Rinse the chicken, then place it in the center of your pressure cooker. Break the carrots and celery in half and array the pieces around the bird. Rough cut (large chunks) the onion and do the same. Season with salt and pepper. Add the bay leaf and about 2-3 inches of water in the bottom of the pot.
Bring the pressure cooker to 15 lbs of pressure and cook for 10 - 15 minutes, then shut off the heat and let the pressure equalize naturally.That’s it. Really. (Side note, don’t panic if the chicken isn’t completely, totally cooked through to the bone. We’re adding it to the soup, so if it isn’t quite there when you pull it out all is good.)
Select your cooking beverage. Tonight, we’re working with Witching Hour Red wine. I’ll be honest, I bought it because of the label and I opened it because it didn’t get opened on Thanksgiving. But, it’s actually a really tasty table wine with enough complexity to be interesting while still remaining drinkable. I’ll be getting more.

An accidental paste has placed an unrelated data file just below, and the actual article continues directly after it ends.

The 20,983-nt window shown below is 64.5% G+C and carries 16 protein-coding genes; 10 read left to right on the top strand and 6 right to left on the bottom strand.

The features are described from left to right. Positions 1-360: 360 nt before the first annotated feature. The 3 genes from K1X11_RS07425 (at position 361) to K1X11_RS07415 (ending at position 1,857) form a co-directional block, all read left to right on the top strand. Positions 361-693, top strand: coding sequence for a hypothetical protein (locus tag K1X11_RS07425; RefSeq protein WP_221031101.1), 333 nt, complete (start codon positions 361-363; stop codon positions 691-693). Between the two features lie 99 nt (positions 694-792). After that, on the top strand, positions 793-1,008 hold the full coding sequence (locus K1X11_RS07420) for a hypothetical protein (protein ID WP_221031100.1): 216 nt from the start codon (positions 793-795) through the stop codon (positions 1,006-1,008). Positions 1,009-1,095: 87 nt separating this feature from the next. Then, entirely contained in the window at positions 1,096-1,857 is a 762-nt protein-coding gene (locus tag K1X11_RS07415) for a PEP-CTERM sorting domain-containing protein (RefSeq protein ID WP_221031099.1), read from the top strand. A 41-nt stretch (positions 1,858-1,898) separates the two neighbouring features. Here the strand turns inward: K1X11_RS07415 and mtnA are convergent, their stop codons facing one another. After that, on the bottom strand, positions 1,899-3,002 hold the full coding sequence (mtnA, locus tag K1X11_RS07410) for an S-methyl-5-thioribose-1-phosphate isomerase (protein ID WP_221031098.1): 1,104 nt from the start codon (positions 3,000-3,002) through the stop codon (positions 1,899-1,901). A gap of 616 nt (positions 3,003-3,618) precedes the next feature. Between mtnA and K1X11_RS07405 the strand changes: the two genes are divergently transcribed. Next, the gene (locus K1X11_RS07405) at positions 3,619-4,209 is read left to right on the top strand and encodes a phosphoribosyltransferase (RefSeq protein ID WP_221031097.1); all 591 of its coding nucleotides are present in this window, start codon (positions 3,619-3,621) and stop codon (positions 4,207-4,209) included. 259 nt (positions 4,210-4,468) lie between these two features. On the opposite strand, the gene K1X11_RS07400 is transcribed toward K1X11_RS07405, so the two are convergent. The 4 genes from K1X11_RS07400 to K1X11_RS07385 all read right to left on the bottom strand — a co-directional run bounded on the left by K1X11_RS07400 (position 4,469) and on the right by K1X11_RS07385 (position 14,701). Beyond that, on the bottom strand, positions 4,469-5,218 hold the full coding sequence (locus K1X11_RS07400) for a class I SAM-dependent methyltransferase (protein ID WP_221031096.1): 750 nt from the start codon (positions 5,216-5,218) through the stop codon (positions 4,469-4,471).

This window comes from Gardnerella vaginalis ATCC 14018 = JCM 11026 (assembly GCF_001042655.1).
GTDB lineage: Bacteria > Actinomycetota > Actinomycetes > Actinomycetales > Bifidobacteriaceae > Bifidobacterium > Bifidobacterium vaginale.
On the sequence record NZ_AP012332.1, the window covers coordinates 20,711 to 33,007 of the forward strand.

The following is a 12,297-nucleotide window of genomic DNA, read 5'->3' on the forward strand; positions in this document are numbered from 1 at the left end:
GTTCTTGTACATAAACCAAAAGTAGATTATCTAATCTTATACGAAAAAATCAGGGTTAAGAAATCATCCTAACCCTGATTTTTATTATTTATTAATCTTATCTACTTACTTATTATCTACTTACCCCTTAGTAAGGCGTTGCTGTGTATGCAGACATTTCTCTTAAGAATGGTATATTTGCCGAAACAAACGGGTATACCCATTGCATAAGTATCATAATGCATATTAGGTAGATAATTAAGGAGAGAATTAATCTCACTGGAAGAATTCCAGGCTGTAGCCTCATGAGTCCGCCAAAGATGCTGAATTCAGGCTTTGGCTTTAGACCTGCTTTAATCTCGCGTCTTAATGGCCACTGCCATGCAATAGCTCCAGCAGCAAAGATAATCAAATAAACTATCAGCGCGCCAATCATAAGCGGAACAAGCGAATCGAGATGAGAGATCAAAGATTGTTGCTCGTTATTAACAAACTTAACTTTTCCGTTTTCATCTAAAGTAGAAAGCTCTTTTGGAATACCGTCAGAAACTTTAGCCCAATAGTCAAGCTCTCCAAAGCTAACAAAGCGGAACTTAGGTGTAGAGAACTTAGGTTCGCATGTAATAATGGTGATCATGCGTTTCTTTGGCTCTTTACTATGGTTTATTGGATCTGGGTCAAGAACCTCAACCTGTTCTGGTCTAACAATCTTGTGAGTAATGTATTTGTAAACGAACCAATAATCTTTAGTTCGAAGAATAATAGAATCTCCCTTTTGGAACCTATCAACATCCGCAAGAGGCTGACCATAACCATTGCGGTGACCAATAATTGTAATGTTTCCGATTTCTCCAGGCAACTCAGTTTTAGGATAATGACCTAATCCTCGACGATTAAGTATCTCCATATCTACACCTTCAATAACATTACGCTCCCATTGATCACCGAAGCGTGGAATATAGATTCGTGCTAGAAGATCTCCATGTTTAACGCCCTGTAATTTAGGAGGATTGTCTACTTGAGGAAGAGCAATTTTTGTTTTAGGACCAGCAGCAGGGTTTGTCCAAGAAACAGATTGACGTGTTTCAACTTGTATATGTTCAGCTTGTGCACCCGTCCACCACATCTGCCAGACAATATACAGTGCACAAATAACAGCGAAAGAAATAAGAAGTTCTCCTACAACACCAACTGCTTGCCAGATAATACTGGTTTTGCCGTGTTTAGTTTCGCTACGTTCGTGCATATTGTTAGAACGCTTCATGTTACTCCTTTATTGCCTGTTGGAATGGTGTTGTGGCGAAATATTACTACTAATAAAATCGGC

While the chicken is cooking in the pressure cooker, chop the celery and onion and begin to saute them over low heat in the olive oil. When you begin to hear it sizzle, add a bit of salt (less than 1 tsp). The salt will help draw out more of the sweetness.
When the onion is almost translucent, add the finely grated garlic. When the garlic starts to color, add the kale and more salt.
By this point, your skillet will begin to become over-full, so transfer to a medium stock pot (though a dutch oven will work wonderfully here as well) and add the potatoes and carrots.
Remove the bird from the pressure cooker, place a colander over your stock pot, and transfer all the liquid from the pressure cooker into it. As soon as the bird is cool enough to work with, begin removing the meat from the bones. cut/rip the meat into bite sized bits, and add to the soup.
Put the bones back into the pressure cooker. When all the bones are clear of their meat, add another couple of inches of water into the pressure cooker and bring it back to 15 lbs pressure for another 10-15 minutes.
Previously, I would break the long bones (leg, thigh, drummette) to make sure I got as much of the healthy marrow out as possible. But now, if I did that Oberon the Wonder Mutt and Sou Chef would lose out on his treat. And I just can’t bring myself to disappoint him.
Once the bones have been cooked, transfer the resulting broth (through the colander) into your soup, and add the noodles. Give the dog his bone, have a sip or six of wine, and when the noodles are soft you’re ready to enjoy!